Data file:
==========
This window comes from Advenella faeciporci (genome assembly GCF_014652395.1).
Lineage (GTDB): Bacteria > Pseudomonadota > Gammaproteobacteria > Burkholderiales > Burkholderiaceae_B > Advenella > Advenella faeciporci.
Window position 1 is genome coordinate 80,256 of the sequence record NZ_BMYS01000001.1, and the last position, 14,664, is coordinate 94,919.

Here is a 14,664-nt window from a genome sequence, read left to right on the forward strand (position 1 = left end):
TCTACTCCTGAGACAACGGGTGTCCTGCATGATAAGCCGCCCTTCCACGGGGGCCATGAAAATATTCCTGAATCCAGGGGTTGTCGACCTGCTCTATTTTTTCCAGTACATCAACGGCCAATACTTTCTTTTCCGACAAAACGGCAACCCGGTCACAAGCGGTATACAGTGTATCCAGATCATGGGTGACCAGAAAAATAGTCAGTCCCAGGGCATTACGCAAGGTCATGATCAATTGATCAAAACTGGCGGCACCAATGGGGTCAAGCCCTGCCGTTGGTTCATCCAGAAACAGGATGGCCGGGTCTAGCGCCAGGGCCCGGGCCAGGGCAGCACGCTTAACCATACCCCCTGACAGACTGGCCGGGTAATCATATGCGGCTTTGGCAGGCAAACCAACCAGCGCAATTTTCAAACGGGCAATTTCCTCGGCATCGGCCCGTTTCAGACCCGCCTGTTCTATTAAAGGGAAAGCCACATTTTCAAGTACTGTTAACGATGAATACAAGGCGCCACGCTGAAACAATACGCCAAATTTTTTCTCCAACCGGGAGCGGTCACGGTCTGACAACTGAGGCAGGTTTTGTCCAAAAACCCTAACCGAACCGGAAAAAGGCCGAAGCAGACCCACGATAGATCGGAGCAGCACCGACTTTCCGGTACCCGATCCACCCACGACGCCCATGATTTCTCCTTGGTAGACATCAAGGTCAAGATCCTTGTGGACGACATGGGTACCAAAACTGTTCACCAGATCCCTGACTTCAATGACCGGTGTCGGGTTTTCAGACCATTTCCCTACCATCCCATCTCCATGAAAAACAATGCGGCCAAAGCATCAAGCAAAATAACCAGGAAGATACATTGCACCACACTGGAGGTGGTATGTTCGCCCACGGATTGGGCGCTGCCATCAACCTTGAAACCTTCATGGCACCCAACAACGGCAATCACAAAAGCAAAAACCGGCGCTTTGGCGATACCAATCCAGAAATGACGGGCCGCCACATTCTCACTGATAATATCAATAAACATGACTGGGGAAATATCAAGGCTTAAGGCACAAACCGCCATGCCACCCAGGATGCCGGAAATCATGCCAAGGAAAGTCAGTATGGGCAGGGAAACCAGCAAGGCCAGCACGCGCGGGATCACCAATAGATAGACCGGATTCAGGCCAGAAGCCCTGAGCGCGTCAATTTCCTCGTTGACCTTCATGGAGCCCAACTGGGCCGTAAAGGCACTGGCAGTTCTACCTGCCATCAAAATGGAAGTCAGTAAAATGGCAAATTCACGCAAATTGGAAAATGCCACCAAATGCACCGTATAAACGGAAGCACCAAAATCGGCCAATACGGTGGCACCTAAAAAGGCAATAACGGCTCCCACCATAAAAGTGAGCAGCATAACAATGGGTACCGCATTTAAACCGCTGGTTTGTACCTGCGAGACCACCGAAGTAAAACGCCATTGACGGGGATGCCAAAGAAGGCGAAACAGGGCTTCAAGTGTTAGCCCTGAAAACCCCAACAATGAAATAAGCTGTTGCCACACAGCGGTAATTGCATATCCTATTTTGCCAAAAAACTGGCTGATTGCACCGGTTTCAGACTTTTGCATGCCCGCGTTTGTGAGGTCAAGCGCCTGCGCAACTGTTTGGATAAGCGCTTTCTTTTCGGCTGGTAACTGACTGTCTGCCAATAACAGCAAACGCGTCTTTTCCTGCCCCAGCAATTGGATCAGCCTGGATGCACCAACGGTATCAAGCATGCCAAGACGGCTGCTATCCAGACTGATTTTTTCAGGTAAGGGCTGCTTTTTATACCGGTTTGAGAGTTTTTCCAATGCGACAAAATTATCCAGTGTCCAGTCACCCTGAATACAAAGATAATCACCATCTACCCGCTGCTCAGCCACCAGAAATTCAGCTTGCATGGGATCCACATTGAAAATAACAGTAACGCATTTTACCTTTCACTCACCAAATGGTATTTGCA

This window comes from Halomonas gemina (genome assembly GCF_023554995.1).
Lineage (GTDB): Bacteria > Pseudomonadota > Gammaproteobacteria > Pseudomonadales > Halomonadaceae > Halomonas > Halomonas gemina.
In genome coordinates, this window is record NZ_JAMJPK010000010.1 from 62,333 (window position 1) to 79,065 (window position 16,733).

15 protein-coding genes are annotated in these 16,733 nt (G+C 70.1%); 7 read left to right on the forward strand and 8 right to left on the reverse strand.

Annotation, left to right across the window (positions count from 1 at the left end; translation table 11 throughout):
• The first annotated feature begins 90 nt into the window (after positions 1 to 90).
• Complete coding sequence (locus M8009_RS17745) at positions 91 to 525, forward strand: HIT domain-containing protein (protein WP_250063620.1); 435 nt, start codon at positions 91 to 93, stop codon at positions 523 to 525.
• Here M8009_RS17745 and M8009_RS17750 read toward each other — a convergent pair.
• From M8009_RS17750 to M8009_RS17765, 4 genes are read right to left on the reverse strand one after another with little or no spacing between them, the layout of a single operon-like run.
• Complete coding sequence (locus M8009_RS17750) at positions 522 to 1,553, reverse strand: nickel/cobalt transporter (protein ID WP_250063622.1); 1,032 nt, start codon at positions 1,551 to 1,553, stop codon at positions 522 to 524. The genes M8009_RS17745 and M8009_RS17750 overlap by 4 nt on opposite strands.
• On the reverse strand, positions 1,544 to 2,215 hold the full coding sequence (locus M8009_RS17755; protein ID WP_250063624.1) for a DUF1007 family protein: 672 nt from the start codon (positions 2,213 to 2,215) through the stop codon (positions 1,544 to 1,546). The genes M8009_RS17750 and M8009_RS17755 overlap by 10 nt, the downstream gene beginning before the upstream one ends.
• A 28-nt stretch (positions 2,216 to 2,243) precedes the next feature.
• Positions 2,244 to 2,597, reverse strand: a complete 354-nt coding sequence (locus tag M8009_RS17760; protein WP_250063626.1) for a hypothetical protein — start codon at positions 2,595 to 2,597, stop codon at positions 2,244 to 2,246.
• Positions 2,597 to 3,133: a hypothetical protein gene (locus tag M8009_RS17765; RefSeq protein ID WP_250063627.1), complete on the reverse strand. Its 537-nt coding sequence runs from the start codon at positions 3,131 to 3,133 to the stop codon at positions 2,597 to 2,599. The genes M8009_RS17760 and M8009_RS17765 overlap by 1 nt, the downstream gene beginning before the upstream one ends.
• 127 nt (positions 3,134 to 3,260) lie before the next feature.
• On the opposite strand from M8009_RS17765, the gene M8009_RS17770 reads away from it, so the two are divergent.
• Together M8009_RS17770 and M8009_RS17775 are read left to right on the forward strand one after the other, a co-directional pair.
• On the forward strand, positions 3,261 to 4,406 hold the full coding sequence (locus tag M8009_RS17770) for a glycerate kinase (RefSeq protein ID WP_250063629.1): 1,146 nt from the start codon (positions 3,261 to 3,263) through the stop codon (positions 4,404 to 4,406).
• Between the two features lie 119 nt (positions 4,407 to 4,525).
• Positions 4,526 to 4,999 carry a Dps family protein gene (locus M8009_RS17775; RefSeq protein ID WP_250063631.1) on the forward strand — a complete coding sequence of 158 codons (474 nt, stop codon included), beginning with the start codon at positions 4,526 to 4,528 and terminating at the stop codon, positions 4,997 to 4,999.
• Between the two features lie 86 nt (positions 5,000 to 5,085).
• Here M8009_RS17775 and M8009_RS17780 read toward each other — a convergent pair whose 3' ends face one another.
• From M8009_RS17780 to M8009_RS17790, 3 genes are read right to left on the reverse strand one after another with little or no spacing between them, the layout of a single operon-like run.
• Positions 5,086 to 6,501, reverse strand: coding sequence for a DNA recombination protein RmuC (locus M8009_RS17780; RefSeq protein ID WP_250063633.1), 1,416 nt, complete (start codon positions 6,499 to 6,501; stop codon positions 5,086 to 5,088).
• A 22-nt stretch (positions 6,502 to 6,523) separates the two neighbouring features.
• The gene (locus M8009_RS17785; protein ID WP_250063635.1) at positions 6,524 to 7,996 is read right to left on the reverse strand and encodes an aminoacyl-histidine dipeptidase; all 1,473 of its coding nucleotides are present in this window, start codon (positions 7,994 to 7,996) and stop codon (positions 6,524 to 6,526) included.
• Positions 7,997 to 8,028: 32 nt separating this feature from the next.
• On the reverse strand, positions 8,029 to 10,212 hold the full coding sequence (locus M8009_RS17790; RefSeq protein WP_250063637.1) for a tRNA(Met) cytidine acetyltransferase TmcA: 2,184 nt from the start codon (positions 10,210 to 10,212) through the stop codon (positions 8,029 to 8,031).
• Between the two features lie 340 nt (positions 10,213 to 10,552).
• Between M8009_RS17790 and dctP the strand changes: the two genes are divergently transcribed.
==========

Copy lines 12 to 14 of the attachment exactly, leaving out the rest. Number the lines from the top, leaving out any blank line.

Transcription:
• Complete coding sequence (locus M8009_RS17745) at positions 91 to 525, forward strand: HIT domain-containing protein (protein WP_250063620.1); 435 nt, start codon at positions 91 to 93, stop codon at positions 523 to 525.
• Here M8009_RS17745 and M8009_RS17750 read toward each other — a convergent pair.
• From M8009_RS17750 to M8009_RS17765, 4 genes are read right to left on the reverse strand one after another with little or no spacing between them, the layout of a single operon-like run.